NCHRP 20-36 [Active]
Highway Research and Technology -- International Information Sharing
| Project Data
||NCHRP Staff |
$150,000 FY94; $250,000 FY95; $75,000 FY96; $100,000 FY98; $100,000 FY99; $625,000 FY00; $800,000 FY01; $648,000 FY02; $761,000 FY03; $831,000 FY04; $750,000 FY05; $750,000 FY06; $750,000 FY07; $850,000 FY08; $950,000 FY09; $650,000 FY10; $500,000 FY11; $800,000 FY12; $200,000 FY13; $0 FY14; $0 FY15
Background: Highway authorities world-wide share many common concerns in the planning, design, construction, operation, and maintenance of highway systems. Most developed nations also support programs of research and development (R&D) on highway issues. The potential for information sharing and technology transfer is great. Coordination of research in the United States has focused primarily on technology transfer and information dissemination among the large and diverse community of state and local highway agencies within this country. There is a need to utilize a systematic exchange mechanism to learn from counterparts abroad, where many new developments have been tested and successfully used for highways.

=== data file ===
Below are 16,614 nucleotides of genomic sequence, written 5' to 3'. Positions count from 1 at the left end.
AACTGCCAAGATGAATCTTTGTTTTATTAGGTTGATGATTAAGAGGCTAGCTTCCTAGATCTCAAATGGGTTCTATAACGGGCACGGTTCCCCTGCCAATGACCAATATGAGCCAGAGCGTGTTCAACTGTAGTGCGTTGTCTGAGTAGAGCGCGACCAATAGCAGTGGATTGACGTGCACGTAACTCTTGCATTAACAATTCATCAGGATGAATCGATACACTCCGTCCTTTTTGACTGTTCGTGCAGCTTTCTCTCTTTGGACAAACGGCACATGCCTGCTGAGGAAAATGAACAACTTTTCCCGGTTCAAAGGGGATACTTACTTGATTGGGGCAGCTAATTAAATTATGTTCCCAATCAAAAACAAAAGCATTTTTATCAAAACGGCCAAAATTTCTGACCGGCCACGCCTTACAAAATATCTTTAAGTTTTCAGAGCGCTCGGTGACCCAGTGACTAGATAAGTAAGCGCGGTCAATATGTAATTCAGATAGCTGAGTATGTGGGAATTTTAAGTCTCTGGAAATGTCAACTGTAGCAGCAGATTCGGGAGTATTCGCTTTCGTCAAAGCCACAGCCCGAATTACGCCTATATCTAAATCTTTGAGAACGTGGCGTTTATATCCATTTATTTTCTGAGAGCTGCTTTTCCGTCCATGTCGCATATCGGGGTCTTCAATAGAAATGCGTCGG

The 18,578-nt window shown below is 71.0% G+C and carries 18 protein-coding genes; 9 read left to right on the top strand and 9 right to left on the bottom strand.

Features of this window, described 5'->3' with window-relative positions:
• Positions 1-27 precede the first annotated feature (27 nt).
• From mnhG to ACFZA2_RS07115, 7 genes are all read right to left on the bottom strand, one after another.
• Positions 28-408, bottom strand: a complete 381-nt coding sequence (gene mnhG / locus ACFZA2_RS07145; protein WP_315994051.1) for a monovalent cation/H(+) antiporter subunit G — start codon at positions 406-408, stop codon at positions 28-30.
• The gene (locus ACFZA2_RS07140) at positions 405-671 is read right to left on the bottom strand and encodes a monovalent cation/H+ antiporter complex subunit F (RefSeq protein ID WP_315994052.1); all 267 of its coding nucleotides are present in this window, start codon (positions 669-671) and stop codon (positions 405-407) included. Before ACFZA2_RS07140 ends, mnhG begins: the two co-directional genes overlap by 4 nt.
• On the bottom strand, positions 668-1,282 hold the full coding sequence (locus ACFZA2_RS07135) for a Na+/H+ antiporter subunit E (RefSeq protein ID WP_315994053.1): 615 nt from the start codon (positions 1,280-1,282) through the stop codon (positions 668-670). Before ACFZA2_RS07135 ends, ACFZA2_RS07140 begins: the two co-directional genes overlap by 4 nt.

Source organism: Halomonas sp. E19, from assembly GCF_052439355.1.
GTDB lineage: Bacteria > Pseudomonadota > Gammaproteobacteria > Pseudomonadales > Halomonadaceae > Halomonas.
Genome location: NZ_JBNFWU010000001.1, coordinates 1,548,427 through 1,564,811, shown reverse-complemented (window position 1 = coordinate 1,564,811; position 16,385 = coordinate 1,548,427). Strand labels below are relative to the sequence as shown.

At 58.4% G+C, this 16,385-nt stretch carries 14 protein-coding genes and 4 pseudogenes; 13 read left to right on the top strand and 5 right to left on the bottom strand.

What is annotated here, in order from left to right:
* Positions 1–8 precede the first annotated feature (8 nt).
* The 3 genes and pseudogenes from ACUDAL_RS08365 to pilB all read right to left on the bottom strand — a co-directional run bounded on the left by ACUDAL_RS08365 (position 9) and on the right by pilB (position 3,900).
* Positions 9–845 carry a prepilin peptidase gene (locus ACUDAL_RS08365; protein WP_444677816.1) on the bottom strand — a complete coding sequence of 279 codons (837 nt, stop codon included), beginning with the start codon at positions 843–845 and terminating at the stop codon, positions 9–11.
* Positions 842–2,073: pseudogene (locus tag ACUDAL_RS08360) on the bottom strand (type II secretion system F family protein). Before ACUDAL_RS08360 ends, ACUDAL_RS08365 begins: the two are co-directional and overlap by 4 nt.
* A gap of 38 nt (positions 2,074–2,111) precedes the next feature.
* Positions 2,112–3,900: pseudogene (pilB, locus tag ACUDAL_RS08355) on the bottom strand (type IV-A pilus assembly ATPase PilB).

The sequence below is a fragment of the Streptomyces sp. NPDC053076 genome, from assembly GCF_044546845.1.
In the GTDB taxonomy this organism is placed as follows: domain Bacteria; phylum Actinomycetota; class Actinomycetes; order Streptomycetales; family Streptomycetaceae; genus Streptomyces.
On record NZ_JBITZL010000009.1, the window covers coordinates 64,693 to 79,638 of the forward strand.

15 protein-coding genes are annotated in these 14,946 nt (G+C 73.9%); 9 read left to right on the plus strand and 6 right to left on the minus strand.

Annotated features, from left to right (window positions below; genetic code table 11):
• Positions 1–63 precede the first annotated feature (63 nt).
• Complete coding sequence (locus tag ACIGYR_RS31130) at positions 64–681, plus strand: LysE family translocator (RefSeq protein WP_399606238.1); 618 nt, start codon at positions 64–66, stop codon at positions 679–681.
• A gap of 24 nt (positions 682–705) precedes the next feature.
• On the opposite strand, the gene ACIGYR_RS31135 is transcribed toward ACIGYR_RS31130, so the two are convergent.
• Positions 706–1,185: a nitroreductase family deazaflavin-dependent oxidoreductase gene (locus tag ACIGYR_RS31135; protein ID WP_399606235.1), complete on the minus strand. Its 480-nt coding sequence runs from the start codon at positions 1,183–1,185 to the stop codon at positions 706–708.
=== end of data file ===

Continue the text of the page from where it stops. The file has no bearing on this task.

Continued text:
Objective: The NCHRP 20-36 Project provides a coordinated approach to international information sharing and technology exchange. The project activities have a much broader scope than the typical NCHRP project in encompassing exchanges on all facets of highway technology, policy and management with our international partners. The project’s overall objective is to improve highway safety, development, maintenance and operations through dissemination of innovative technology and successful practices from around the globe. Such process enhances the roles of AASHTO, TRB and FHWA in providing coordinated leadership for the exchange of international highway research and development, and provides state departments of transportation with information on practices and technologies that could help accrue technical and economic benefits.
Tasks: The project objective is achieved through AASHTO delegates’ participation on international technology scans which bring back innovations that can serve U.S. transportation needs. The project also supports state participation on technical committees of the World Road Association (PIARC), and on committees of the Joint OECD/ECMT Transportation Research Program, and enables state DOT officials to be represented at major international conferences such as the ITS World Road Congress. The project also sponsors visits of foreign transportation experts and professionals to learn about practices and technologies of potential benefit to state highway agencies. The benefits derived from these efforts result in cost-savings, improved safety and facilitation of transportation development and operations in the United States.